Bat out of Roseisle
By: Chris Mercer - 29 September 2010 17:16
From flying bats in hotel rooms to the new face of Scotch whisky production, the last couple of days up in Roseisle with Diageo have been an eye-opener.
My final night in Drummuir Castle turned out to be quite eventful, and it had nothing to do with the whisky - at least, I don't think it did. After this bleary-eyed, whisky-fuelled just-drinks journalist returned to his quarters in the wee hours of this morning, a frantic rustling sound could be heard coming from the direction of the wardrobe.
Birds in the roof? The Ghost of Johnnie Walker? Moments later, a black blur shot out of the half-open wardrobe door and almost slammed into the window. Several expletives later and I realised there was a bat darting about the room over my head. A bat. Somehow I managed to shepherd it into the bathroom (although, what I really mean is that it eventually flew into the bathroom and settled in a corner). My cue to close the door until morning. I'm pleased to say that the bat lives and the hotel staff have dealt with the situation.
Powerful stuff, Scotch.
The bat incident wasn't the only reportable event from my trip. Diageo's selection of Scotch at Drummuir is immense, for one thing. However, what stood out was the sheer scale of the firm's Roseisle distillery and maltings site.
No distillery shop and visitor centre here, this is the business-end of producing enough Scotch to feed all those thirsty mouths in the so-called emerging markets. While Roseisle distillery, which began operating last year but will be officially opened next month, is not the biggest in the industry - with a capacity of 10m litres of alcohol per year - it is still a powerful symbol of what the Scotch industry might have to achieve in terms of scale if the projections for consumption in Latin America, Africa and Asia are proved correct. Diageo is already talking openly about the possibility of building another one - a Roseisle II, if you will.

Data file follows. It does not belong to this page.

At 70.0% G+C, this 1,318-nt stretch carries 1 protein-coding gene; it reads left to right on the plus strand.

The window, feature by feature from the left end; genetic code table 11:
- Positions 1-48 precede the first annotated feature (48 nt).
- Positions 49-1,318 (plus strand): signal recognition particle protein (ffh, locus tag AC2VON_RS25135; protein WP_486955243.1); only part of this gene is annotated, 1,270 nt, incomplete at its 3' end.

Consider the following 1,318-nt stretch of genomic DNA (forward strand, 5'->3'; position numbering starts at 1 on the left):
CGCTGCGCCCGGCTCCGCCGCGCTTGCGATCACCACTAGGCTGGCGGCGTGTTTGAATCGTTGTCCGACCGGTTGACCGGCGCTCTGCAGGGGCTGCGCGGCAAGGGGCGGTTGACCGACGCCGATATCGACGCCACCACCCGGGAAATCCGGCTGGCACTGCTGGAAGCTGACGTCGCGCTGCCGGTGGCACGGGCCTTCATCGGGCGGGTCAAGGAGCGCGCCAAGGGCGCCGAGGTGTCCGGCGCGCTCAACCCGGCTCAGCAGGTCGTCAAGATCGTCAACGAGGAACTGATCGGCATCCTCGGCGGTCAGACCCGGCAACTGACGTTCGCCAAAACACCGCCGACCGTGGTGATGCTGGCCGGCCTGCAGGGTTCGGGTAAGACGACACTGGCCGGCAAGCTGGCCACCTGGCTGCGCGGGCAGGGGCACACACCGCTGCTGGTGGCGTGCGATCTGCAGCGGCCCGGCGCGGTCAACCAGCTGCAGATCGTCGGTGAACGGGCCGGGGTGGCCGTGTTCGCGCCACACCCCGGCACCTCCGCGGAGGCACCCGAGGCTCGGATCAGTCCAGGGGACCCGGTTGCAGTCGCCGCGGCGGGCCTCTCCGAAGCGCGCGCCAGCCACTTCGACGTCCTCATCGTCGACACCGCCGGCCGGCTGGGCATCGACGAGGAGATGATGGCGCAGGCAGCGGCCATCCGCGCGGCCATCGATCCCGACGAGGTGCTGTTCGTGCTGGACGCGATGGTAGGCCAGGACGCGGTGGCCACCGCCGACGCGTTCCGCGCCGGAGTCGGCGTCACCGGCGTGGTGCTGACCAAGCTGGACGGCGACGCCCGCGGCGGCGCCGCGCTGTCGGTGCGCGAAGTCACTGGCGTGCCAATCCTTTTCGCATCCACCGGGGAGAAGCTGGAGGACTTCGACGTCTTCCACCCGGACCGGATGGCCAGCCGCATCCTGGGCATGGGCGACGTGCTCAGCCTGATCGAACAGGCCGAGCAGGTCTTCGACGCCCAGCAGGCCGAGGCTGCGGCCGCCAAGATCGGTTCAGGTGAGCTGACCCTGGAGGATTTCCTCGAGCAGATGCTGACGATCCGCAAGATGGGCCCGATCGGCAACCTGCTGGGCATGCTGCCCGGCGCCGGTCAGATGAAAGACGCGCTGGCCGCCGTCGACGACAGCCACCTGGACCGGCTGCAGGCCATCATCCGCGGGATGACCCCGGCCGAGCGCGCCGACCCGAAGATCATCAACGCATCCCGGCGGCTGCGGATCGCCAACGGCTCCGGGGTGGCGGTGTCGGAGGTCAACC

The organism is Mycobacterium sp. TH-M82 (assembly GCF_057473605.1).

Already this year we have seen Pernod Ricard increase capacity at The Glenlivet by 75%, while, just this week, The Edrington Group said that it would install major storage facilities at its main site in Glasgow. Investment is flowing freely in the sector, it would seem.
While some are no-doubt salivating about the potential for Scotch around the world, it would only be right to briefly highlight ongoing efforts to make the industry more environmentally-sustainable.
Diageo has commissioned and overseen the construction of facilities for water retention and biogas (heat) production that are expected to significantly reduce the Roseisle site's outside energy needs. A 2.5km pipeline sends surplus heat from Roseisle to Diageo's other maltings plant, in Burghead.
This is the sort of integrated model that we are likely to see more of as the industry seeks to improve its green credentials.
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